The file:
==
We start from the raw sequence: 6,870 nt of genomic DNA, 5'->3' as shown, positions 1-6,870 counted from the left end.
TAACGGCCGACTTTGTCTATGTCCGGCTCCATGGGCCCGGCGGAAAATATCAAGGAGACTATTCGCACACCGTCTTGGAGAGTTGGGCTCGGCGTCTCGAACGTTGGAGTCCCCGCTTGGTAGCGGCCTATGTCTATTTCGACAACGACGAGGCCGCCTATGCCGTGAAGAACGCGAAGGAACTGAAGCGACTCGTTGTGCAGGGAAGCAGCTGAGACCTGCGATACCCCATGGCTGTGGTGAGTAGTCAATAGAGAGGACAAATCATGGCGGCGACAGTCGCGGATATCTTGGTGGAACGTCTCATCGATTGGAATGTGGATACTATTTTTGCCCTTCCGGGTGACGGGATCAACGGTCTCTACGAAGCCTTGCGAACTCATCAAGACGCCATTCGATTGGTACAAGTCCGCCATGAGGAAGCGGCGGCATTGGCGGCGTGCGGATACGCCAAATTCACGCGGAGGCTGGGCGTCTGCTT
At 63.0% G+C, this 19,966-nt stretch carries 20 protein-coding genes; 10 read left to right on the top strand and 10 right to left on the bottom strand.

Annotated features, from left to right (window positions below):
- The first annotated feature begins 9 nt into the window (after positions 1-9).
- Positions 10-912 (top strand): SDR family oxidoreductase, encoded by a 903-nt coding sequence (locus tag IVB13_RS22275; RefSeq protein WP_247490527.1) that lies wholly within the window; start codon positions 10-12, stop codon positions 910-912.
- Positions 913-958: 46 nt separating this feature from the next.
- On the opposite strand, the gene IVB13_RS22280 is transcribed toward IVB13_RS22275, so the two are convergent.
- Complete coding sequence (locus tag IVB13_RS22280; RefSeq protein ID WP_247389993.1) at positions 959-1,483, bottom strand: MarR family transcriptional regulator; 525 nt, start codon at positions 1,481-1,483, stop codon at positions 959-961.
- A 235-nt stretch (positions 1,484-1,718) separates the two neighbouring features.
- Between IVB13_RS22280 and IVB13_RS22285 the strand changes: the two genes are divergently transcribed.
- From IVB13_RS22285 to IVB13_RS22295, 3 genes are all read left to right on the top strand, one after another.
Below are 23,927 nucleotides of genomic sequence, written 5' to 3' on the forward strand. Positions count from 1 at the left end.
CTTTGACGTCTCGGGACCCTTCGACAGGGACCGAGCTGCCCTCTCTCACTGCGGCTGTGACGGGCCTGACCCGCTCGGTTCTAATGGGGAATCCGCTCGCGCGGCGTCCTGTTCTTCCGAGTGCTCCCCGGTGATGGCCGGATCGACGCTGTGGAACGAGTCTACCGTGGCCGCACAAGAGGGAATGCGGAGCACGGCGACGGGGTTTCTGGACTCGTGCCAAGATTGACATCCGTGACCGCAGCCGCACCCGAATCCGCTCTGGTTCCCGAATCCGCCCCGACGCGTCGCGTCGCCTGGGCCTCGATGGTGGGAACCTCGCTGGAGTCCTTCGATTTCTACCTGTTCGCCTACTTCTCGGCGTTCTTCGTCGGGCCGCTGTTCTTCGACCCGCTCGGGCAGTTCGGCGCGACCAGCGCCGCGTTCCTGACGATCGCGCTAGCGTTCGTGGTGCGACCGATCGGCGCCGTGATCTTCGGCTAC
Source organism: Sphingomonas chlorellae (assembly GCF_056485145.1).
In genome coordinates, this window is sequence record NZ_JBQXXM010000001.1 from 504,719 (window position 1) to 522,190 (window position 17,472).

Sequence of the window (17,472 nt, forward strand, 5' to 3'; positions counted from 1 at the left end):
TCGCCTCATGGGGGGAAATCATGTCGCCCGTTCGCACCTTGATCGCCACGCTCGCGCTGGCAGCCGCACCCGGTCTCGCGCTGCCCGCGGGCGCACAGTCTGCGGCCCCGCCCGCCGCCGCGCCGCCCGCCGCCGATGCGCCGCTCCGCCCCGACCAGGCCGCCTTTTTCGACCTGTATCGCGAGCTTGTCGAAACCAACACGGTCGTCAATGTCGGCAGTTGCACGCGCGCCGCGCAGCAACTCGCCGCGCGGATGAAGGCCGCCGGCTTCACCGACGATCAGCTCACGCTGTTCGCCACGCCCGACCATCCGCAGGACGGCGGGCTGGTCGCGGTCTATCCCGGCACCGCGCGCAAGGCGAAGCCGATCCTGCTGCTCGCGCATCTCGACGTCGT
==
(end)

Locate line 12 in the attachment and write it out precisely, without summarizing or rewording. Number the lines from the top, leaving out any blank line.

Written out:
- From IVB13_RS22285 to IVB13_RS22295, 3 genes are all read left to right on the top strand, one after another.